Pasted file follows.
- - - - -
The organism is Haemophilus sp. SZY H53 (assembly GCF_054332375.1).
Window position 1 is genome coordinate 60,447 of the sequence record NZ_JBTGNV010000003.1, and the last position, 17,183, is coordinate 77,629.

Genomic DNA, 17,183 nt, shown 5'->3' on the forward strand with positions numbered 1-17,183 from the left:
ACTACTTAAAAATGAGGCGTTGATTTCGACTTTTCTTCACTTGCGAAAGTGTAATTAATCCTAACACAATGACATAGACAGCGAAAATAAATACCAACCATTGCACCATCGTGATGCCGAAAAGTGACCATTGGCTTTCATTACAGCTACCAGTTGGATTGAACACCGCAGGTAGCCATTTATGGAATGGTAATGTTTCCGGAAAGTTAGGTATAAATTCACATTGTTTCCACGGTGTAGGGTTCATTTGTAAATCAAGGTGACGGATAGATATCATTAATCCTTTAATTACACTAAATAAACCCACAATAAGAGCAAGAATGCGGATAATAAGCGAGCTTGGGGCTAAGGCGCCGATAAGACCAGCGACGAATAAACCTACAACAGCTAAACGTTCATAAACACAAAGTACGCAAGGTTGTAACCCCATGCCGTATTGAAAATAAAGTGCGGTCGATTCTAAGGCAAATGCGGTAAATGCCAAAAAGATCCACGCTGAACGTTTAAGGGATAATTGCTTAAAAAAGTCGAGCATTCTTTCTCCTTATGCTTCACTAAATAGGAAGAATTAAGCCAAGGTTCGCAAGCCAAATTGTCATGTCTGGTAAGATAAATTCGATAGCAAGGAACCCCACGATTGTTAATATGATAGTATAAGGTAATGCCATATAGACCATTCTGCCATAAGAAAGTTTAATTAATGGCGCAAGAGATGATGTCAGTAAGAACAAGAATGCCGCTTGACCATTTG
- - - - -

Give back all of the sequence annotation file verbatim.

The organism is Haemophilus sp. SZY H53 (assembly GCF_054332375.1).
Window position 1 is genome coordinate 60,447 of the sequence record NZ_JBTGNV010000003.1, and the last position, 17,183, is coordinate 77,629.

Genomic DNA, 17,183 nt, shown 5'->3' on the forward strand with positions numbered 1-17,183 from the left:
ACTACTTAAAAATGAGGCGTTGATTTCGACTTTTCTTCACTTGCGAAAGTGTAATTAATCCTAACACAATGACATAGACAGCGAAAATAAATACCAACCATTGCACCATCGTGATGCCGAAAAGTGACCATTGGCTTTCATTACAGCTACCAGTTGGATTGAACACCGCAGGTAGCCATTTATGGAATGGTAATGTTTCCGGAAAGTTAGGTATAAATTCACATTGTTTCCACGGTGTAGGGTTCATTTGTAAATCAAGGTGACGGATAGATATCATTAATCCTTTAATTACACTAAATAAACCCACAATAAGAGCAAGAATGCGGATAATAAGCGAGCTTGGGGCTAAGGCGCCGATAAGACCAGCGACGAATAAACCTACAACAGCTAAACGTTCATAAACACAAAGTACGCAAGGTTGTAACCCCATGCCGTATTGAAAATAAAGTGCGGTCGATTCTAAGGCAAATGCGGTAAATGCCAAAAAGATCCACGCTGAACGTTTAAGGGATAATTGCTTAAAAAAGTCGAGCATTCTTTCTCCTTATGCTTCACTAAATAGGAAGAATTAAGCCAAGGTTCGCAAGCCAAATTGTCATGTCTGGTAAGATAAATTCGATAGCAAGGAACCCCACGATTGTTAATATGATAGTATAAGGTAATGCCATATAGACCATTCTGCCATAAGAAAGTTTAATTAATGGCGCAAGAGATGATGTCAGTAAGAACAAGAATGCCGCTTGACCATTTG